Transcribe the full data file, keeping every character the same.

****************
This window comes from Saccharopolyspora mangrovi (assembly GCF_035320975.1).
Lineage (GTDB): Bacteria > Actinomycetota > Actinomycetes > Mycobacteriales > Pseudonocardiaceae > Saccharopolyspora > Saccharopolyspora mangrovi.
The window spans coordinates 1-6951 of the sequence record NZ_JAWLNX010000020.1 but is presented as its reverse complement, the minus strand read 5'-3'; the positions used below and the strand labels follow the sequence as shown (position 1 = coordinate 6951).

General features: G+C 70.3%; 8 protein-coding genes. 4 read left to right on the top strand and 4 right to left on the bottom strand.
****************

This window comes from Saccharopolyspora mangrovi (assembly GCF_035320975.1).
Lineage (GTDB): Bacteria > Actinomycetota > Actinomycetes > Mycobacteriales > Pseudonocardiaceae > Saccharopolyspora > Saccharopolyspora mangrovi.
The window spans coordinates 1-6951 of the sequence record NZ_JAWLNX010000020.1 but is presented as its reverse complement, the minus strand read 5'-3'; the positions used below and the strand labels follow the sequence as shown (position 1 = coordinate 6951).

General features: G+C 70.3%; 8 protein-coding genes. 4 read left to right on the top strand and 4 right to left on the bottom strand.